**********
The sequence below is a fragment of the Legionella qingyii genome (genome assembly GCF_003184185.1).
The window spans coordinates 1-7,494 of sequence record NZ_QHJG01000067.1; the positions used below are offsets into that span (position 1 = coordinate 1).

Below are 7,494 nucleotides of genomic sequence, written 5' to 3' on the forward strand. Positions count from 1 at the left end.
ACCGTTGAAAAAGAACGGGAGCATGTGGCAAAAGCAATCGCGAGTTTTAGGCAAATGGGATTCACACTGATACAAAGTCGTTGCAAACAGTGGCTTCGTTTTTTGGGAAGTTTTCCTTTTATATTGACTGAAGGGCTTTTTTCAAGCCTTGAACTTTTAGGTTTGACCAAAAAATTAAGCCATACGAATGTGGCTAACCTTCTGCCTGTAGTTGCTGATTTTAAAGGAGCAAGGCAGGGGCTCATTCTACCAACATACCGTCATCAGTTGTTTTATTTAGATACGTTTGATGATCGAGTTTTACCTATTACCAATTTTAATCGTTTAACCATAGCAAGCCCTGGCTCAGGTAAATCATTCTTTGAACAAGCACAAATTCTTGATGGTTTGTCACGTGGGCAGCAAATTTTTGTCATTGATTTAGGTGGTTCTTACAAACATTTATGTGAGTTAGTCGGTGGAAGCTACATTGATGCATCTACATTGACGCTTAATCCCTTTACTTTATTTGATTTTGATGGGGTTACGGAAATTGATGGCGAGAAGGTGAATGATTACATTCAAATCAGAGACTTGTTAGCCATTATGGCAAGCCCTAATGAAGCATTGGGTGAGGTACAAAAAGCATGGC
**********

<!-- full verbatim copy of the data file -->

The sequence below is a fragment of the Legionella qingyii genome (genome assembly GCF_003184185.1).
The window spans coordinates 1-7,494 of sequence record NZ_QHJG01000067.1; the positions used below are offsets into that span (position 1 = coordinate 1).

Below are 7,494 nucleotides of genomic sequence, written 5' to 3' on the forward strand. Positions count from 1 at the left end.
ACCGTTGAAAAAGAACGGGAGCATGTGGCAAAAGCAATCGCGAGTTTTAGGCAAATGGGATTCACACTGATACAAAGTCGTTGCAAACAGTGGCTTCGTTTTTTGGGAAGTTTTCCTTTTATATTGACTGAAGGGCTTTTTTCAAGCCTTGAACTTTTAGGTTTGACCAAAAAATTAAGCCATACGAATGTGGCTAACCTTCTGCCTGTAGTTGCTGATTTTAAAGGAGCAAGGCAGGGGCTCATTCTACCAACATACCGTCATCAGTTGTTTTATTTAGATACGTTTGATGATCGAGTTTTACCTATTACCAATTTTAATCGTTTAACCATAGCAAGCCCTGGCTCAGGTAAATCATTCTTTGAACAAGCACAAATTCTTGATGGTTTGTCACGTGGGCAGCAAATTTTTGTCATTGATTTAGGTGGTTCTTACAAACATTTATGTGAGTTAGTCGGTGGAAGCTACATTGATGCATCTACATTGACGCTTAATCCCTTTACTTTATTTGATTTTGATGGGGTTACGGAAATTGATGGCGAGAAGGTGAATGATTACATTCAAATCAGAGACTTGTTAGCCATTATGGCAAGCCCTAATGAAGCATTGGGTGAGGTACAAAAAGCATGGC